Time is money — a cliché that rings very true in the realm
of digital advertising today.
As consumers, each gadget we pick up (and put
down), every website we visit (and leave) and all
the ads we see (and ignore) work together to decrease
our attention span. Advertisers have milliseconds
to capture our attention and evoke
enough interest from us to elicit a positive action.
For this reason, companies including AT&T,
American Express, Toyota and other easily recognizable
brands (see sidebar) are turning to real-time
bidding (RTB) in droves. In fact, eMarketer expects
RTB to enjoy a 72.4 percent growth in U.S. ad
spending for 2013, equivalent to a projected $3.4
What is Real-Time Bidding?
Real-time bidding is a method of buying and selling
advertising inventory one impression at a time and
doing so in a “live” or auction-style environment.
“Placements on websites are sold much like billboards
on highways and may be pre-sold via contracts
or live via RTB,” said Rubicon Chief Scientist
Neal Richter, PhD. “With RTB, when a user visits a
website the ad server then places the ‘impression’
out for bid via a predefined protocol. Once bids are
received, then an auction is held, the highest bidder
wins and their ad is shown to the user.”
This dynamic online advertising environment,
manifested through a very intricate process (see
next page), can provide hyper-relevant ads to a user
based on the information a publisher shares with
advertisers (e.g. user location, products viewed,
etc.). Despite the obvious complexities of programmatic
buying, the full information exchange is completed
in less time than a blink of the eye and
typically without disrupting the user experience.
RTB for All?
RTB is causing some disruption, however, namely
between advertisers and publishers.
While publishers can use RTB to offer any inventory
not sold via pre-negotiated contracts — reducing
the overhead of traditional sales efforts by
automating the sales process — publishers lack
control over ad prices. The result, from the perspective
of publishers, is that RTB ad exchanges are
driving down CPMs. Some RTB networks disagree,
saying the real reason for lower CPMs is the way a
publisher’s inventory is set up.
Chango’s CEO Chris Sukornyk tells Website
Magazine that publishers can make positive
changes to maximize ad exchange revenue right
away. For example, if a user searches for “cars” on
a website, the URL in the browser should show
site.com?search=cars, not just “site.com,” as the latter
leaves out key information that fuels bids. Sukornyk
provided several other tips to maximize ad exchange revenue, which are available on the Web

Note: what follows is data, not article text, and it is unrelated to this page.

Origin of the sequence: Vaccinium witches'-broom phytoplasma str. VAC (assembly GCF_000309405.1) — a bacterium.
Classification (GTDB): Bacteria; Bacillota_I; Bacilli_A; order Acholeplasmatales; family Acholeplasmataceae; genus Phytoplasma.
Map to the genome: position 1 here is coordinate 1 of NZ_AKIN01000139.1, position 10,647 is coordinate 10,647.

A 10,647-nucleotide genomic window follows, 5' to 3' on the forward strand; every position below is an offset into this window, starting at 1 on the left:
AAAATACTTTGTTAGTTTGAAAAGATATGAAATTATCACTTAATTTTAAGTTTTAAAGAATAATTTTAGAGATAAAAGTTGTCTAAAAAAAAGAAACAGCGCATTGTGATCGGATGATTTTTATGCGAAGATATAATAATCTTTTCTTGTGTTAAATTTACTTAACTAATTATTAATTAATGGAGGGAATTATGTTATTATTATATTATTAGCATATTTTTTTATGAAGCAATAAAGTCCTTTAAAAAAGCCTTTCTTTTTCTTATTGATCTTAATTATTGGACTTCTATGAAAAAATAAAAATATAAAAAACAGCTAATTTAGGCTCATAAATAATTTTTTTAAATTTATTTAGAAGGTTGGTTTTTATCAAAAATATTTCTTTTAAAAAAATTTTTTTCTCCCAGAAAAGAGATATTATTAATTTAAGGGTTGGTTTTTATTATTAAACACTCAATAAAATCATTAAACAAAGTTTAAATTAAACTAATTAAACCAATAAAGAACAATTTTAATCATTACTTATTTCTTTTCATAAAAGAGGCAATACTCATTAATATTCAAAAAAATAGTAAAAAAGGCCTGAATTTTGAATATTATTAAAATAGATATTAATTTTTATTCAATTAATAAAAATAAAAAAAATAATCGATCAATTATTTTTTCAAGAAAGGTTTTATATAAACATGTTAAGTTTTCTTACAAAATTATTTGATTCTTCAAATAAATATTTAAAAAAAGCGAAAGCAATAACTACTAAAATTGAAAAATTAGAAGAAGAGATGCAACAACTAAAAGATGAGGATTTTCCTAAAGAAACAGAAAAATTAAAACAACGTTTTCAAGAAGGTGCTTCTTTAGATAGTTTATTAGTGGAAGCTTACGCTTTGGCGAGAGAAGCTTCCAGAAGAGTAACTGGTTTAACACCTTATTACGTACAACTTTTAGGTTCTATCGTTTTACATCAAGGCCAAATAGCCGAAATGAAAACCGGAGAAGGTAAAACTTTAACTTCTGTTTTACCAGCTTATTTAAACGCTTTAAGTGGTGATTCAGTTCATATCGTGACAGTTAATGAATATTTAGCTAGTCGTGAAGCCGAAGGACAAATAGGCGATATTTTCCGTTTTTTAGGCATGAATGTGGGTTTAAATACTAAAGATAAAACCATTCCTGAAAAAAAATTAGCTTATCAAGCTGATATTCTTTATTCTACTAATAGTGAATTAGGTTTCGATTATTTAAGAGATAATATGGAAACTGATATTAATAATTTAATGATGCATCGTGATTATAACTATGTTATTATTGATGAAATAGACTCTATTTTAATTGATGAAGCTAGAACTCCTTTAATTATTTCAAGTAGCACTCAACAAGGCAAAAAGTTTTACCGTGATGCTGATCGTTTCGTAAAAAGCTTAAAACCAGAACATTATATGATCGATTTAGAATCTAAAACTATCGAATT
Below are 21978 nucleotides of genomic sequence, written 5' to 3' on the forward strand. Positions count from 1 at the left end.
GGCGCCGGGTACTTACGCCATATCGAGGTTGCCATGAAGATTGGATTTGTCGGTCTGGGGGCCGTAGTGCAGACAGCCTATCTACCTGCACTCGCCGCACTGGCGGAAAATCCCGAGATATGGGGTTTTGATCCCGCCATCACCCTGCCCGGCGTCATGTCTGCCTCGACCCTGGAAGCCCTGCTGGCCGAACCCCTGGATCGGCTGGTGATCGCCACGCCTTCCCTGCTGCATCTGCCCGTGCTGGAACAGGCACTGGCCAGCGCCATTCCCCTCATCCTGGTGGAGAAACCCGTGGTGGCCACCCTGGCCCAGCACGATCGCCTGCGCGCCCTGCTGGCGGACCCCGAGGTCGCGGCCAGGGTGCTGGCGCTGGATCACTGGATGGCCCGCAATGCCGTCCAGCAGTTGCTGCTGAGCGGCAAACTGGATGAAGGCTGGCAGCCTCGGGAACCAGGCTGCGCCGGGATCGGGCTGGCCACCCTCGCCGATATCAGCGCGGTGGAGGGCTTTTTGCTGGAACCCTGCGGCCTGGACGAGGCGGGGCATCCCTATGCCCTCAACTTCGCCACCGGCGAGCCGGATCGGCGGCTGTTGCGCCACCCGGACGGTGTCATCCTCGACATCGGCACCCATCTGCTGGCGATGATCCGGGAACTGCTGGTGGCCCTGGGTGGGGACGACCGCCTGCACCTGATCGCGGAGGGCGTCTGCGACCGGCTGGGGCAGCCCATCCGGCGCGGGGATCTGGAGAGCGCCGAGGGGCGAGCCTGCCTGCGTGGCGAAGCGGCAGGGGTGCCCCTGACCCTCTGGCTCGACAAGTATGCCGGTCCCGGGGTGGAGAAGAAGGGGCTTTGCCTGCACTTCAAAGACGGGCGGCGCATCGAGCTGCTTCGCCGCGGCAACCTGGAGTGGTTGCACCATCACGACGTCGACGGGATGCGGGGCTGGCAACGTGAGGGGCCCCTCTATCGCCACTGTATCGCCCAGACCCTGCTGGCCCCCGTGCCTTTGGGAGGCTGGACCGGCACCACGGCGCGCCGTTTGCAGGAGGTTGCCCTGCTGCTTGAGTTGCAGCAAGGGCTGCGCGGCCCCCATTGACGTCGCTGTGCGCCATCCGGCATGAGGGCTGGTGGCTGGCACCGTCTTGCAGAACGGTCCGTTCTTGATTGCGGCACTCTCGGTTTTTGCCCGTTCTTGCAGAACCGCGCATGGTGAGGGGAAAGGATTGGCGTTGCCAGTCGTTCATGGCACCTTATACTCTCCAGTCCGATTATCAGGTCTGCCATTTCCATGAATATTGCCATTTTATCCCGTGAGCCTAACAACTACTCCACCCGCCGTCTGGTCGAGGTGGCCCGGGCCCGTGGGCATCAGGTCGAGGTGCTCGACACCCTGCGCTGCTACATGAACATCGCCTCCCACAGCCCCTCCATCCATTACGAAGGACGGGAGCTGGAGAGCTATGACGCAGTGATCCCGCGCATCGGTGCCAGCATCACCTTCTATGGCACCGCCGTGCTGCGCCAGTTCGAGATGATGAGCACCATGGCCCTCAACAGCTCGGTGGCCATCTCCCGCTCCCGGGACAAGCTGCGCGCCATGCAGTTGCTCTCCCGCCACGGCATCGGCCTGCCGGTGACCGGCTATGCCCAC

In addition to steps publishers can take to increase
earnings, many advertising platforms expect
CPMs to go up, including SiteScout.
“I think a shift toward quality inventory will
also take place, which will force buy-side platforms
to begin evaluating solutions for offering programmatic
‘premium’ inventory,” said SiteScout Director
of Marketing Ratko Vidakovic. “That is, more expensive
but higher-quality impressions, possibly on
a guaranteed basis.”
The word “guarantee” is not one often heard in
the RTB world, as it is ultimately an auction.
“In other words, you cannot promise an advertiser
they will win X amount of impressions during a certain
period, for a certain price,” said Vidakovic.
“Someone else could end up out-bidding them, or
the volume of impressions that meet their target criteria
might simply be unavailable. Some of this is
an inherent byproduct of the auction-based pricing
model. The other part is a result of the segment and
volume of inventory that publishers choose to expose
to the RTB ecosystem.
“Publishers are wary of exposing their entire inventory
to the RTB channel for fear of cannibalizing
their high-CPM direct ad sales — also known as
‘guaranteed’ inventory. Such deals usually involve a
contract with the publisher or ad network directly
and often yield the highest revenue for publishers,
especially ones with coveted inventory.”
Nonetheless, the adoption of RTB is increasing,
specifically among major national companies. Index
Platform, a digital advertising technology provider,
reports that in Q2 2012, 57 percent of major national
companies used RTB in North America. Some publishers,
however, are slow on the uptake, because
they do not have an acute need for RTB. Richter
counts super premium publishers who sell out
everything — or close to it — among that group. All
publishers and advertisers, as well as their agencies
should understand RTB technology, however.
This is because, as you would expect, real-time
bidding goes a long way in both an advertiser and
publisher’s ability to provide users with a personalized
experience, which can increase the likeliness
of a user’s interaction with an ad.
“By evaluating each ad impression individually
and using those characteristics, you end up
with highly targeted campaigns,” said Vidakovic.
“Another advantage to this model is that you can
apply cookie data to the auction process to see if
the impression you’re about to bid on has some
kind of behavioral history. This leads to a very efficient
market-driven pricing model. Instead of
buying page views (impressions) in bulk, advertisers
are now buying them individually, which is calculated and priced as an effective
CPM or eCPM. Lastly, since RTB is powered by a
multitude of ad exchanges, the audience reach
available to advertisers is practically unparalleled
in online advertising.”
Real-time bidding is dramatically changing the digital
advertising landscape. While it may appear to
many as a highly complex mechanism, technologists,
such as Rubicon’s chief scientist, consider it a
low-level mechanism in its basic form of automating
individual page-view auctions and think it has
room for advancements. While RTB is a significant
departure for both advertisers and publishers, the
numerous benefits for many outweigh the drawbacks
(at least as it stands today).